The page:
Lochman, R., W.R. McClain, and D.M. Gatlin, Evaluation of Practical Feed Formulations and Dietary Supplements for Red Swamp Crayfish, J. World Aquacul. Soc. 23:217–227 (1992).CrossRefGoogle Scholar
  17. 17.
    Conklin, D.E., L.R. D’Abramo, C.E. Bordner, and N.A. Baum, A Successful Purified Diet for the Culture of Juvenile Lobsters: The Effect of Lecithin, Aquaculture 21:243–249 (1980).CrossRefGoogle Scholar
  18. 18.
    Briggs, M.R.P., K. Jauncey, and J.H. Brown, The Cholesterol and Lecithin Requirements of Juvenile Prawn (Macrobrachium rosenbergii) Fed Semi-purified Diets, Ibid.:121–129 (1988).CrossRefGoogle Scholar
  19. 19.
    Smith, E.L., R.L. Hill, I.R. Lehman, R.J. Lefkowitz, P. Handler, and A. White, Principles of Biochemistry, McGraw-Hill Book Co., New York, 1983.Google Scholar
  20. 20.
    Sargent, J., R.J. Henderson, and D.R. Tocher, The Lipids, in Fish Nutrition, edited by J.E. Halver, Academic Press, New York, 1989, pp. 154–219.Google Scholar
  21. 21.
    Paul, J.H., and J.S. Sharpe, The Relationship of Lecithin to the Growth Cycle in Crustacea, Biochem. J. 13:487–490 (1919).PubMedGoogle Scholar
  22. 22.
    Hung, S.S.O., Choline Requirement of Hatchery-Produced Juvenile White Sturgeon (Acipenser transmontanus), Aquaculture 78:183–194 (1989).CrossRefADSGoogle Scholar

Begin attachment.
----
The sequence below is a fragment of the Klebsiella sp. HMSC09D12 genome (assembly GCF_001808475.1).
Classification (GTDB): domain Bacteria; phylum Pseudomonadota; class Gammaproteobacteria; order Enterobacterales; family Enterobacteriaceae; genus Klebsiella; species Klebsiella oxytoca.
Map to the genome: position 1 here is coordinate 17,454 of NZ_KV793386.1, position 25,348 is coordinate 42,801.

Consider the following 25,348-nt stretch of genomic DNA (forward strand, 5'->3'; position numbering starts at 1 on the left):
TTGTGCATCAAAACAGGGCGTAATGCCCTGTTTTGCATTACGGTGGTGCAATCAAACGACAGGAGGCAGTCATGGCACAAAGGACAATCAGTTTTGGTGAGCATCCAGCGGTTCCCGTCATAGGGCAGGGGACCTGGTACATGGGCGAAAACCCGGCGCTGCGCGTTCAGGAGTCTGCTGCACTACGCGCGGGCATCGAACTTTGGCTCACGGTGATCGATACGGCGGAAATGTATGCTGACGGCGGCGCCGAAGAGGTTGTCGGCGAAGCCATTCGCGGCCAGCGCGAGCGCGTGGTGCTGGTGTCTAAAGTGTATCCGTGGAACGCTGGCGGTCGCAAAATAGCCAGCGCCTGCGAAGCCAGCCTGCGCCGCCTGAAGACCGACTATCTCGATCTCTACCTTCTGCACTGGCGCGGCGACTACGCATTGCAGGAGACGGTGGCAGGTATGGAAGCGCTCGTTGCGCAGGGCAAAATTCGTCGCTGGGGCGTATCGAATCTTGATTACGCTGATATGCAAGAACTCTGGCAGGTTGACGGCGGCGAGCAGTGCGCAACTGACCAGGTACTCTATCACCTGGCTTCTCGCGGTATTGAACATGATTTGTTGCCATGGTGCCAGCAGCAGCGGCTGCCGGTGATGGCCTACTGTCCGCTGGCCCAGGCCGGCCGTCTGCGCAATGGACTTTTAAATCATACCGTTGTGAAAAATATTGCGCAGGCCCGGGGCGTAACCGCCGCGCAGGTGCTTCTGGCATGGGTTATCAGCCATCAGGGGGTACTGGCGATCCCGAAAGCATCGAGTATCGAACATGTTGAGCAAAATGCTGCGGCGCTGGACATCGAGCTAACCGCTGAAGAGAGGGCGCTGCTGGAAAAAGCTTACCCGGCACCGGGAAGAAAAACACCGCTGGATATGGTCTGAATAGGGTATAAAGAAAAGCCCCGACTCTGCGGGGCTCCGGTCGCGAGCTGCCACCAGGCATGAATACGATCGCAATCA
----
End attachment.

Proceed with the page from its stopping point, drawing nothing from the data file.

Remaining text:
23. 23.
    Kanazawa, A., Ayu, Plecoglossus altivelis, in Handbook of Nutrient Requirements of Finfish, edited by R.P. Wilson, CRC Press, Boca Raton, 1991, pp. 23–30.Google Scholar
  24. 24.
    Kanazawa, A., Puffer Fish, Fugu rubripes, Ibid.Handbook of Nutrient Requirements of Finfish, edited by R.P. Wilson, CRC Press, Boca Raton, 1991, 123-130.Google Scholar
  25. 25.
    Kanazawa, A., Essential Fatty Acid and Lipid Requirement of Fish, in Nutrition and Feeding in Fish, edited by C.B. Cowey, A.M. Mackie, and J.G. Bell, Academic Press, New York, 1985, pp. 281–298.Google Scholar
  26. 26.
    Chapelle, S., and G. Zwingelstein, Phospholipid Composition and Metabolism of Crustacean Gills as Related to Changes in Environmental Salinities: Relationship Between Na+-K+-ATPase Activity and Phospholipids, Comp. Biochem. Physiol. 78B:363–372 (1984).Google Scholar
  27. 27.
    Wolfe, D.A., P.V. Rao, and D.G. Cornwell, Studies on the Fatty Acid Composition of Crayfish Lipids, J. Am. Oil Chem. Soc. 42:633–637 (1965).PubMedCrossRefGoogle Scholar
  28. 28.
    Zandee, D.I., Metabolism in the Crayfish Astacus astacus (L.). IV.—The Fatty Acid Composition and the Biosynthesis of the Fatty Acids, Arch. Int. Physiol. Biochem. 74:614–626 (1966).Google Scholar
  29. 29.
    O’Connor, J.D., and L.I. Gilbert, Aspects of Lipid Metabolism in Crustaceans, Am. Zoologist 8:529–539 (1968).Google Scholar
  30. 30.